Every time another state or territory celebrates an Education Week, it has me wondering why driver training isn't part of the regular curriculum.
Driver education to them revolves around influencing attitudes. This is included within the subject of PDHPE for year 9 and 10 students in NSW public schools.
Meanwhile they define driver training as the skills of physically driving a vehicle, which is not a requirement in NSW schools nor is it part of any PDHPE syllabus.
Around Australia there are also various programs available which have been designed specifically for high school and first-year uni students. These are generally more about education though, suitable for pre-learners to help them attain their permit or perhaps for learners to gain more hours in their log book where applicable.
Looking at the most populous state again, the NSW Department of Education does allow for the possibility of individual schools to seek and attain local sponsorship to fund the acquisition, maintenance and storage of certified dual-control vehicles. But again, this is up to the school in question. It's not a requirement for them to do so. They merely have to follow the department's guidelines if they choose to go down this path.
So, my question is, why isn't driver training a normal part of high school throughout Australia instead of merely available in isolated pockets with sufficient local funding?
This is before we even contemplate the question of making advanced driver training a necessary component for obtaining a licence which I discussed in this column in more detail early in 2021. As I opened with then, "operating a vehicle's controls, and car control, are two very different levels of skill," because it's one thing to stay in your lane and otherwise obey the rules when conditions are good, it's another to retain control of the vehicle when conditions get bad or sudden hazards appear, or both.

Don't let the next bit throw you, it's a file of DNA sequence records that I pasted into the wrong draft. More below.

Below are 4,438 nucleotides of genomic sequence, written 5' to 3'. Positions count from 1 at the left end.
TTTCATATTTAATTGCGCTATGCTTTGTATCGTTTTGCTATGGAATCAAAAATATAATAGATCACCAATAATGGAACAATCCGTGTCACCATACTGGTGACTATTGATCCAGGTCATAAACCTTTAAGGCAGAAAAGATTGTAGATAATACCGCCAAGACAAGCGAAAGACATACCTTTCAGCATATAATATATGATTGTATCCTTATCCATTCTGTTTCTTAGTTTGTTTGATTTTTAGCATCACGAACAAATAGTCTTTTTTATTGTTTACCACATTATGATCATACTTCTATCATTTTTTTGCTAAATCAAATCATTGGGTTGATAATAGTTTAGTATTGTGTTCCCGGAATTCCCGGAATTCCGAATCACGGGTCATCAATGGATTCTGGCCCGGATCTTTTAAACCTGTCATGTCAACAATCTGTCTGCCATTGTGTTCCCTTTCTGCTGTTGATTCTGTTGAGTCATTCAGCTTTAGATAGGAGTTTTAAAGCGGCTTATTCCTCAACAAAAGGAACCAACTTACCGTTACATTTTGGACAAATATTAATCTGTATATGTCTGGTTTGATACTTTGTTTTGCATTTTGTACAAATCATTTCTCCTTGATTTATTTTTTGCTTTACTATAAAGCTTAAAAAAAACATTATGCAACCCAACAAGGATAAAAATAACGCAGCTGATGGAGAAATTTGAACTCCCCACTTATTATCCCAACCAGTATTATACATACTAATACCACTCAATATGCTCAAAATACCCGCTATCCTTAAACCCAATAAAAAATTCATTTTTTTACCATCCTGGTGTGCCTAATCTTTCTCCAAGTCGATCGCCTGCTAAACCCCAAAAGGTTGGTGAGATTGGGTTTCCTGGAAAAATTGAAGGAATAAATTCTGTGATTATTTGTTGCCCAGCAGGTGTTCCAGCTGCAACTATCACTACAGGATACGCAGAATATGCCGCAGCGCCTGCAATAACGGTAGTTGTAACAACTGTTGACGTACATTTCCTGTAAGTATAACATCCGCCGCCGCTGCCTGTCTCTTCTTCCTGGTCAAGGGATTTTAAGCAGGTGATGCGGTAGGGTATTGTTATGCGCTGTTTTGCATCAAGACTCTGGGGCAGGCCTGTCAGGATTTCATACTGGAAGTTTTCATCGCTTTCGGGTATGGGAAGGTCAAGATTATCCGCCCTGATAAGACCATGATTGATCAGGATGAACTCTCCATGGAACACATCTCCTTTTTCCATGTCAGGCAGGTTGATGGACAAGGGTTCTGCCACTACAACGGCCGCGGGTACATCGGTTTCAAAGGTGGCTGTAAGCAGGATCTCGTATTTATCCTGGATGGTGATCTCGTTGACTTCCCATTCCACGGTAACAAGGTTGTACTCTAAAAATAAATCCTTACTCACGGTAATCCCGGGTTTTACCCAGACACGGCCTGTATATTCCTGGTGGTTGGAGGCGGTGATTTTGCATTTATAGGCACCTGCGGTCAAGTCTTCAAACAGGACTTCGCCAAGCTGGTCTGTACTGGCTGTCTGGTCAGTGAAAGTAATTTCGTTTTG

Throughout Australia, our urban planning, and as such, our entire lives, are very much centred around road travel, to the point where it has become necessary to start testing older people again to ensure they're still fit to drive. In NSW for instance they need to pass an on-road driving assessment every two years to keep their unrestricted licence once they're over 85. And the fact they may still feel the need to drive at all, let alone continue past their local area, at that stage of their life speaks volumes for the car-centric nature of our lifestyles far beyond the needs to merely commute and buy groceries.
We're perhaps not quite as road-centric as the USA who just keep adding more lanes as if to prove the induced demand principle correct on epic scales (basically, the more appealing you make an option, the more people use it, and pretty soon you're right back where you started in terms of congestion and travel times). The most extreme example of this are the 26 lanes in parts of the corridor that the Katy Freeway in Texas serves, which are still not enough to ease congestion.
However, we're also nowhere near as public-transport friendly as we could be, even in the centres where such infrastructure does at least exist for commuters (however uninviting and time consuming it may be to use for many home and work location combinations around these Aussie cities).
Rural areas meanwhile, where some of the most dangerous and hazardous conditions exist, it should be acknowledged, simply have no choice but to use roads, whether it's for private transport or freight. Even places that had railway branch lines for a time have since seen them closed at some point, usually 30 or more years ago, and bus services aren't exactly plentiful everywhere either.
A potential counterargument relates to that induced demand principle. Governments don't want to be seen to be obviously encouraging more drivers. The various education programs for pre-learners and learners are a good thing, but until decent transit alternatives are actually offered everywhere it seems odd that the burden of learning how to drive is put on the individual who may or may not have the financial means to do so.